A: Most inheritances aren’t, says Hindman. You might be named the beneficiary of a retirement account — or you could inherit the family home, for instance. If you’ve inherited a tax-deferred account like an IRA or a 401(k) account and you’re an eligible designated beneficiary, or designated beneficiary1, you may have as long as 10 years after the death of the original account owner to fully liquidate the account (depending on your age relative to the original account owner and certain other circumstances.) The rules are complex and distributions have tax implications. You should consult your tax professional regarding your specific situation. You’ll also be responsible for taking required minimum distributions (RMDs) as provided in the federal tax code. Assets in taxable accounts, by contrast, can be either liquidated or left in the account indefinitely. Again, you’ll want to meet with a tax professional to decide the best strategy for you.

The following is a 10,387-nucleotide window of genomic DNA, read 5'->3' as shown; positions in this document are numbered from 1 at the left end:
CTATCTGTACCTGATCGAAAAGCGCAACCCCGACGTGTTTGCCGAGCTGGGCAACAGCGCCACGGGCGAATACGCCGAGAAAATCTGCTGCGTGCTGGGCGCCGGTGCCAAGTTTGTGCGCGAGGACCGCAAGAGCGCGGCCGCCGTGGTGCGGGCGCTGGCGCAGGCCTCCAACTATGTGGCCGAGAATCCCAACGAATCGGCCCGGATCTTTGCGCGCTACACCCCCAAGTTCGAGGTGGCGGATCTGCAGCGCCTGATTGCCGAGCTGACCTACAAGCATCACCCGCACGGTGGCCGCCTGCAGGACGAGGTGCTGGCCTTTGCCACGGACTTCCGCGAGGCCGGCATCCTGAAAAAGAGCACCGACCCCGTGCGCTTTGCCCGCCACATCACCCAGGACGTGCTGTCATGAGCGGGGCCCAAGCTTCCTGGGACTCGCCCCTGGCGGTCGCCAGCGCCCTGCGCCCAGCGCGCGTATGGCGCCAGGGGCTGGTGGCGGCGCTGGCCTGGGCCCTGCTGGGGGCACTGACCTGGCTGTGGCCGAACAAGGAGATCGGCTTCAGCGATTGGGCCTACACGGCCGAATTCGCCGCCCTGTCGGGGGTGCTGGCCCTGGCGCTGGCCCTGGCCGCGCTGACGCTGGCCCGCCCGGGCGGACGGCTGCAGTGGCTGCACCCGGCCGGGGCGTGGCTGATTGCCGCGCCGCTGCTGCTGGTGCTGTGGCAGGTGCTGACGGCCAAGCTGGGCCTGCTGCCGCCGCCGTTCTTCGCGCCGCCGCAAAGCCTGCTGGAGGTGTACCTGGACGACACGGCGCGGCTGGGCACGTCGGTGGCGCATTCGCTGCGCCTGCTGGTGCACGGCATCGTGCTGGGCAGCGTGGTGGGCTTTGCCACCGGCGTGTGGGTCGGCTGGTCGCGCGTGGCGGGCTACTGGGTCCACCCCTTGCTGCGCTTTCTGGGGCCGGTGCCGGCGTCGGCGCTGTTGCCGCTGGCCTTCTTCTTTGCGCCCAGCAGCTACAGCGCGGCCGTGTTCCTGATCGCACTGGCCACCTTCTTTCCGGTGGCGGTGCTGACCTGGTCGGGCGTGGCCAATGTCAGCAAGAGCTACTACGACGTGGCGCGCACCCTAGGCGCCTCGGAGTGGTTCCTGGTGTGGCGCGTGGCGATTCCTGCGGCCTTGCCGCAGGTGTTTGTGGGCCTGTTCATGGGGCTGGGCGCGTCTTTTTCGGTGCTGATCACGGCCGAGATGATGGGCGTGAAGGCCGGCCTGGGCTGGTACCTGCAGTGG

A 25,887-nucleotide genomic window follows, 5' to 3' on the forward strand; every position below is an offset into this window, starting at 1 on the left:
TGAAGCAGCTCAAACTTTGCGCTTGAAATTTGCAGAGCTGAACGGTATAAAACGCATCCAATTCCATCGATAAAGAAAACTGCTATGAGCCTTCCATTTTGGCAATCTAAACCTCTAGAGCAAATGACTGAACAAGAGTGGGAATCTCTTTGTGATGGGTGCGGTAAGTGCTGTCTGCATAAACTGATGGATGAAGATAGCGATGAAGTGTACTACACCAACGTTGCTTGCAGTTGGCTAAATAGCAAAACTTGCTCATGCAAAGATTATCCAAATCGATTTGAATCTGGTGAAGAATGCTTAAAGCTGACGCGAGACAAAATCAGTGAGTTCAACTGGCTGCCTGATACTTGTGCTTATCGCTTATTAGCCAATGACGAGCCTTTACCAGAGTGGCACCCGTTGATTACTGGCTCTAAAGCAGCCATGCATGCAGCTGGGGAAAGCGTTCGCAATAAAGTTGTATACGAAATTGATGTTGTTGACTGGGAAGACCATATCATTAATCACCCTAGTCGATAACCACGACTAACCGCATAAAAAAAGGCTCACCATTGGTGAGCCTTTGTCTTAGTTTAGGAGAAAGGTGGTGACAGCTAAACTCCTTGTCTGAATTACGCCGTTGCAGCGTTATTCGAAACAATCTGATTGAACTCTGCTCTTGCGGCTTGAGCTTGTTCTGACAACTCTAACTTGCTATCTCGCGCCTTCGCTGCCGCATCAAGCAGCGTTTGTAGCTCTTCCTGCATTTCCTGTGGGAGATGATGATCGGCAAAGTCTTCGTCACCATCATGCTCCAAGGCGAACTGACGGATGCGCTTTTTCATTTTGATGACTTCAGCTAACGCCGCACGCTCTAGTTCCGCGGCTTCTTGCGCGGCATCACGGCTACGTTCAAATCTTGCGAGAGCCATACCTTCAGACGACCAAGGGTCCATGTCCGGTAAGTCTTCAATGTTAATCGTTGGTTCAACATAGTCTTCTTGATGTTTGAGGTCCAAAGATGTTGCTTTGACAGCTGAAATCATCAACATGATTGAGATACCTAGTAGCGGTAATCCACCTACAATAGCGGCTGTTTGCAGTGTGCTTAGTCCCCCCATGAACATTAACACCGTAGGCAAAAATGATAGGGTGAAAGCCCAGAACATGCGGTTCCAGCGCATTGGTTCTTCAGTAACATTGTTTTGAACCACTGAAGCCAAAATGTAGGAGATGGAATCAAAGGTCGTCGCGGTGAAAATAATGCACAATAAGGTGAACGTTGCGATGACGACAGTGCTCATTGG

“Things can get more complicated when converting real assets such as a family home or business into cash, especially when multiple beneficiaries are involved,” notes Hindman. If there are disputes over a will, it could take years for the issues to be resolved. In the best-case scenario, parents have worked with their advisor and estate attorney to construct a will or trust in such a way that its provisions account for the beneficiaries’ desires — for instance, which child wants to keep the family home or work in the family business.